[Frontiers in Bioscience 2, d471-481, September 15, 1997]|
THE COLOSTRUM-DEPRIVED, ARTIFICIALLY-REARED, NEONATAL PIG AS A MODEL ANIMAL FOR STUDYING ROTAVIRUS GASTROENTERITIS
Department of Animal Science, North Carolina State University, Raleigh, NC 27695-7626 and Center for Gastrointestinal Biology and Diseases, Chapel Hill and Raleigh, NC
Received 9/5/97 Accepted 9/10/97
Gastrointestinal viral infections are common in young animals and humans and often are associated with enteritis and diarrhea (1, 2). Rotavirus infection is a major cause of severe diarrhea in children (3) as well as of neonatal diarrhea in several animal species worldwide (4). The main characteristics of rotavirus infections have been reviewed extensively (5, 6). The need for an animal model in which to study the pathogenesis, as well as the prevention and treatment of rotavirus gastroenteritis, has long been recognized (1). Because the porcine gastrointestinal tract and digestive physiology are very similar to that of humans, gnotobiotic (7 - 16) as well as conventional (17 - 22) pigs have been extensively used as model animals for their relevance to acute infantile diarrhea. Although rabbits (23, 24) and mice (25, 26) also have been used as model animals for studies related to rotaviral gastroenteritis, neonatal pigs appear to be the most suitable species for this type of research.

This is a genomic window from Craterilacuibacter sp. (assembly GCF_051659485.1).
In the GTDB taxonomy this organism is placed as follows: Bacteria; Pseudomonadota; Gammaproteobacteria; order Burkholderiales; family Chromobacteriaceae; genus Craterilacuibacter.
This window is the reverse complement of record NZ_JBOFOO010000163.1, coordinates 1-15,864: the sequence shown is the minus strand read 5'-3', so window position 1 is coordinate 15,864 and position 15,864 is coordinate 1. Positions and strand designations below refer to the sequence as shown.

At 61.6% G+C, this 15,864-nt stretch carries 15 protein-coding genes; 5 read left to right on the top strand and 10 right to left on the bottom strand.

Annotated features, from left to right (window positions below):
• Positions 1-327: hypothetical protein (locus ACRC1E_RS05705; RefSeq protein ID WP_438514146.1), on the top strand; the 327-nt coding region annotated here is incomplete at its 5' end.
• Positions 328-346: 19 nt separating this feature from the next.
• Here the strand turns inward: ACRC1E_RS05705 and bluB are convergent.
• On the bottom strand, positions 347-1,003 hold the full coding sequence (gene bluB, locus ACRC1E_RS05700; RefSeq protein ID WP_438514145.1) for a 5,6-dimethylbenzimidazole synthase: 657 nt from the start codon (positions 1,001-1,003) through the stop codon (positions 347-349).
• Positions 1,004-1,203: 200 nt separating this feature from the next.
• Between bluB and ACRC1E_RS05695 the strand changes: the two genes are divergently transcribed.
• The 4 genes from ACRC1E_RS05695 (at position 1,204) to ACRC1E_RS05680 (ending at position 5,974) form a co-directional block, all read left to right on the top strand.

Our involvement in artificial rearing of pigs as well as in gastrointestinal research has led to the use of the colostrum-deprived, artificially-reared, neonatal pig as a model animal for studying rotaviral gastroenteritis in human infants. This paper is a review of the literature on the use of neonatal pigs in rotaviral gastroenteritis research along with a description of most of the experimental procedures which have been used in our model during the last decade including aspects related to procurement of colostrum-deprived neonatal pigs, immunological considerations of newborn pigs, feeding programs for artificial rearing of colostrum-deprived pigs with emphasis on their early post-natal period, rotavirus inoculation, assessment of clinical manifestations, and evaluation of intestinal damage during the post-inoculation period. The protocols of the research carried out at the NCSU Piglet Core, which are described herein, were approved by the NCSU Institutional Animal Care and Use Committee.